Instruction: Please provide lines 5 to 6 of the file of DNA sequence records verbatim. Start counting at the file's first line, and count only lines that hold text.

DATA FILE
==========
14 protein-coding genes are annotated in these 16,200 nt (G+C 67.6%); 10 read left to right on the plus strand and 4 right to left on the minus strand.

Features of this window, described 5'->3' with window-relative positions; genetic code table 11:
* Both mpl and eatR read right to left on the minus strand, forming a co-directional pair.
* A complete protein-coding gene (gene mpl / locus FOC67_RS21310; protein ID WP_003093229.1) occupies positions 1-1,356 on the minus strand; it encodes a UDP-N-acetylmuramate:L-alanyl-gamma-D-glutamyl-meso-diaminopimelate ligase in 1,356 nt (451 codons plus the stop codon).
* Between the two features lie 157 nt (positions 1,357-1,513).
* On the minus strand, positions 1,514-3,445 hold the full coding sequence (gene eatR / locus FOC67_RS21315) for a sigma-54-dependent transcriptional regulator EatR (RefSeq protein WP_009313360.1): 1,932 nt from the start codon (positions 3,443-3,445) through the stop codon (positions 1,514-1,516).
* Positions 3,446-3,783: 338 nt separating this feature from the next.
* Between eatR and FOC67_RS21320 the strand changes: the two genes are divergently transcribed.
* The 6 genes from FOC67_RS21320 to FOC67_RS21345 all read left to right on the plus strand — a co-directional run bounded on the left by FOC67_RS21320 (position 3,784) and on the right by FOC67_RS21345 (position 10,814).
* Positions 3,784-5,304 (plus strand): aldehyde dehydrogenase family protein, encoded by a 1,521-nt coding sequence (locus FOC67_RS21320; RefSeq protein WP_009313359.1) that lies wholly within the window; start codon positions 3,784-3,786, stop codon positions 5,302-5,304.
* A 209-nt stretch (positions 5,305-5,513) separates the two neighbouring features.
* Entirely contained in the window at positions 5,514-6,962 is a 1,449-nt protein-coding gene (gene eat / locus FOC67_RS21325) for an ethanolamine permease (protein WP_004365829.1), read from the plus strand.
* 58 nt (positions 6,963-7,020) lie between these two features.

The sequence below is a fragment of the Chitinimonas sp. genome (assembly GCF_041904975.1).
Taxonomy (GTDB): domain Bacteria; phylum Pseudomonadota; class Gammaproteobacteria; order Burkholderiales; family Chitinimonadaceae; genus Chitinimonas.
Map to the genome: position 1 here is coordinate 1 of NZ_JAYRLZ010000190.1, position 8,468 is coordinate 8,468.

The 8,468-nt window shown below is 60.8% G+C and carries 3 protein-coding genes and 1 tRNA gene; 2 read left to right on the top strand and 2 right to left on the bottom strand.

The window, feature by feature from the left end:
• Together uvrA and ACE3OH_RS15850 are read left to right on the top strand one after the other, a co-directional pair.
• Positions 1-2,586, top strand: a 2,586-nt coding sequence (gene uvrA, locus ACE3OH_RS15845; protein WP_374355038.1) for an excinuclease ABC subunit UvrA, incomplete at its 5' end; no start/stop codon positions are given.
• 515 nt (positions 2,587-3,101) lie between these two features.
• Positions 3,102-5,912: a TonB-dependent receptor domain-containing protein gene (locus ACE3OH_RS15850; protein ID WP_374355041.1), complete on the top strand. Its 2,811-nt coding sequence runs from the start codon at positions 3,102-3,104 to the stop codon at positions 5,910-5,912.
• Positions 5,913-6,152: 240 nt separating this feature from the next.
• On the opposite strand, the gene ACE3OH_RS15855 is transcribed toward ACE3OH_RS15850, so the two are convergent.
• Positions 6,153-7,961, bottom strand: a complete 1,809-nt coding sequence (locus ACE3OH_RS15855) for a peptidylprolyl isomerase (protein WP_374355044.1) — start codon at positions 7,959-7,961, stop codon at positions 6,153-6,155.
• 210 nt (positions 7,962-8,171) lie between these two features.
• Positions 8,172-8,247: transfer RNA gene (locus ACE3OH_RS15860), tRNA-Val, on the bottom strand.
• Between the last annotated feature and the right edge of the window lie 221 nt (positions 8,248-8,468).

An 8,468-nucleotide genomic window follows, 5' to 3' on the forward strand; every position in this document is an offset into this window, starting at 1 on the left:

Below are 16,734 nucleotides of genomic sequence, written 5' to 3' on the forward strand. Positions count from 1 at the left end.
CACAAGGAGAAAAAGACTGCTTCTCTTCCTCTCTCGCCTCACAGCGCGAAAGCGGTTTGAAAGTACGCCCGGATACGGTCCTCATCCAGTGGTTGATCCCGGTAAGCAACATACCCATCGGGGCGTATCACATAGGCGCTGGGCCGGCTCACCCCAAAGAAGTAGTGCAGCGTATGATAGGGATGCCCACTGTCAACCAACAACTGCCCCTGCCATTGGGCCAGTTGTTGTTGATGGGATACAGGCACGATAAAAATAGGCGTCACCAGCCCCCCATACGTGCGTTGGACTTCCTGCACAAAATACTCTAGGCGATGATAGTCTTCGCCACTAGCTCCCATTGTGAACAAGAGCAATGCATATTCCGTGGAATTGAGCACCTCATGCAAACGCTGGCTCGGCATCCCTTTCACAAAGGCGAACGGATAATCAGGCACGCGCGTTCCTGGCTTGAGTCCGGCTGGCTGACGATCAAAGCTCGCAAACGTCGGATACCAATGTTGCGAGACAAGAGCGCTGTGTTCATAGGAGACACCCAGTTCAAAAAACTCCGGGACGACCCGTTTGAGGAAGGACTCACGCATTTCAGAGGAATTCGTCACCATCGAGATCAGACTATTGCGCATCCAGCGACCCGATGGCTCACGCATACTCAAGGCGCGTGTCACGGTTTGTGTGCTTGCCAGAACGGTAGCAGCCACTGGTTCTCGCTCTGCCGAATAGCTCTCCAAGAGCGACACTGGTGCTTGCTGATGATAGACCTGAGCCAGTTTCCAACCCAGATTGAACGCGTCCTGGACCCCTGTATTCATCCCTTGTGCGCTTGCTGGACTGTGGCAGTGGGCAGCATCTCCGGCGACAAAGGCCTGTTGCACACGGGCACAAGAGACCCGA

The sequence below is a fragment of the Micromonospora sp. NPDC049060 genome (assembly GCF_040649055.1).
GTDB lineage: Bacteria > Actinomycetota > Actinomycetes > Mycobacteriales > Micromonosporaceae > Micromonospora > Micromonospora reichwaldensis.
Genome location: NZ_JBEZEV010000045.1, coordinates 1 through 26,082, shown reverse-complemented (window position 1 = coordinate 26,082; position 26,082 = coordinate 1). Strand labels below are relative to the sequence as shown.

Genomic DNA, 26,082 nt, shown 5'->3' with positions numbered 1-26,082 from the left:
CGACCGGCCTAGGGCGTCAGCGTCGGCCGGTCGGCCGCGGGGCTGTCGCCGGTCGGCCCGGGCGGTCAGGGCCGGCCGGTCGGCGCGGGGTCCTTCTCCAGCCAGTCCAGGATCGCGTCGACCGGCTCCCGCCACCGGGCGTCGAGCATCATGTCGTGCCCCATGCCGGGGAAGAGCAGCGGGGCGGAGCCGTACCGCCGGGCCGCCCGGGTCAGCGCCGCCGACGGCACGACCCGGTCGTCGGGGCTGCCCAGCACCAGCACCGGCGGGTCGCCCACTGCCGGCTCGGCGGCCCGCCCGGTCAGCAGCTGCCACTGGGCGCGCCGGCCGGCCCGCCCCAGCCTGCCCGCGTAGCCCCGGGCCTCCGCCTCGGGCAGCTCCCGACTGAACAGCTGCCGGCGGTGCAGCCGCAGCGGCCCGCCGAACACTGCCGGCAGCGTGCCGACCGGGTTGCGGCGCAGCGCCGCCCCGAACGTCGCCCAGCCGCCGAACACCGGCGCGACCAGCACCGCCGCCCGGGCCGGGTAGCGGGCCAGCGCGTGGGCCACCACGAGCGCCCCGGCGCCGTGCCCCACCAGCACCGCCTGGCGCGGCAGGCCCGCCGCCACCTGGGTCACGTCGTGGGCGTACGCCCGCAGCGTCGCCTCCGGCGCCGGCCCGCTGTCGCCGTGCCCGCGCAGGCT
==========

* Between the two features lie 157 nt (positions 1,357-1,513).
* On the minus strand, positions 1,514-3,445 hold the full coding sequence (gene eatR / locus FOC67_RS21315) for a sigma-54-dependent transcriptional regulator EatR (RefSeq protein WP_009313360.1): 1,932 nt from the start codon (positions 3,443-3,445) through the stop codon (positions 1,514-1,516).